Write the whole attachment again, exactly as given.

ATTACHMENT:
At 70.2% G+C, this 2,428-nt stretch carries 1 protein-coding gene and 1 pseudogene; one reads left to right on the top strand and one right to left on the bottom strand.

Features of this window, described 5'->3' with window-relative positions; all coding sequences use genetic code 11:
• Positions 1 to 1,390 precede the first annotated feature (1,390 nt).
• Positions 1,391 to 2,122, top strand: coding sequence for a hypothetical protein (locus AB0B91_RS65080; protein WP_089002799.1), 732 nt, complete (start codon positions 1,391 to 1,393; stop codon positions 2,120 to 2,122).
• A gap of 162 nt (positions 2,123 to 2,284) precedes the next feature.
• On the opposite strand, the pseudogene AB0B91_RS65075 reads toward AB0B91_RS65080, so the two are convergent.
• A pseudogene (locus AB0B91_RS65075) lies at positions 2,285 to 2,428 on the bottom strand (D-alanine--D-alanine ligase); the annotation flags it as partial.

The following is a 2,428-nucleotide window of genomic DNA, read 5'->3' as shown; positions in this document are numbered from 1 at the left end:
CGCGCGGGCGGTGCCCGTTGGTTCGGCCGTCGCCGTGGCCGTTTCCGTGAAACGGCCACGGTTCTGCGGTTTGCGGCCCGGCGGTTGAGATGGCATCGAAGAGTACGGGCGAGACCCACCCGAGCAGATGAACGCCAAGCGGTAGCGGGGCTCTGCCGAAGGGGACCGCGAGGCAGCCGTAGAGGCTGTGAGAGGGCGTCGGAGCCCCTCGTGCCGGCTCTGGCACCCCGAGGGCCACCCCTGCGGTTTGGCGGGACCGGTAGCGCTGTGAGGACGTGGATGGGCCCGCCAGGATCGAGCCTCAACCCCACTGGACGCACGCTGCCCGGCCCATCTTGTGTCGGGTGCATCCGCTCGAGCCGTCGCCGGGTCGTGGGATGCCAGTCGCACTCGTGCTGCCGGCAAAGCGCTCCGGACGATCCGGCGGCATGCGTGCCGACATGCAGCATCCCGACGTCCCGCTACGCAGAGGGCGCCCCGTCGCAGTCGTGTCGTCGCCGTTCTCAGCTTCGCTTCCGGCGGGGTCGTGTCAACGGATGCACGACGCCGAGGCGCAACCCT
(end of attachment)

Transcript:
At 70.2% G+C, this 2,428-nt stretch carries 1 protein-coding gene and 1 pseudogene; one reads left to right on the top strand and one right to left on the bottom strand.

Features of this window, described 5'->3' with window-relative positions; all coding sequences use genetic code 11:
• Positions 1 to 1,390 precede the first annotated feature (1,390 nt).
• Positions 1,391 to 2,122, top strand: coding sequence for a hypothetical protein (locus AB0B91_RS65080; protein WP_089002799.1), 732 nt, complete (start codon positions 1,391 to 1,393; stop codon positions 2,120 to 2,122).
• A gap of 162 nt (positions 2,123 to 2,284) precedes the next feature.
• On the opposite strand, the pseudogene AB0B91_RS65075 reads toward AB0B91_RS65080, so the two are convergent.
• A pseudogene (locus AB0B91_RS65075) lies at positions 2,285 to 2,428 on the bottom strand (D-alanine--D-alanine ligase); the annotation flags it as partial.

The following is a 2,428-nucleotide window of genomic DNA, read 5'->3' as shown; positions in this document are numbered from 1 at the left end:
CGCGCGGGCGGTGCCCGTTGGTTCGGCCGTCGCCGTGGCCGTTTCCGTGAAACGGCCACGGTTCTGCGGTTTGCGGCCCGGCGGTTGAGATGGCATCGAAGAGTACGGGCGAGACCCACCCGAGCAGATGAACGCCAAGCGGTAGCGGGGCTCTGCCGAAGGGGACCGCGAGGCAGCCGTAGAGGCTGTGAGAGGGCGTCGGAGCCCCTCGTGCCGGCTCTGGCACCCCGAGGGCCACCCCTGCGGTTTGGCGGGACCGGTAGCGCTGTGAGGACGTGGATGGGCCCGCCAGGATCGAGCCTCAACCCCACTGGACGCACGCTGCCCGGCCCATCTTGTGTCGGGTGCATCCGCTCGAGCCGTCGCCGGGTCGTGGGATGCCAGTCGCACTCGTGCTGCCGGCAAAGCGCTCCGGACGATCCGGCGGCATGCGTGCCGACATGCAGCATCCCGACGTCCCGCTACGCAGAGGGCGCCCCGTCGCAGTCGTGTCGTCGCCGTTCTCAGCTTCGCTTCCGGCGGGGTCGTGTCAACGGATGCACGACGCCGAGGCGCAACCCT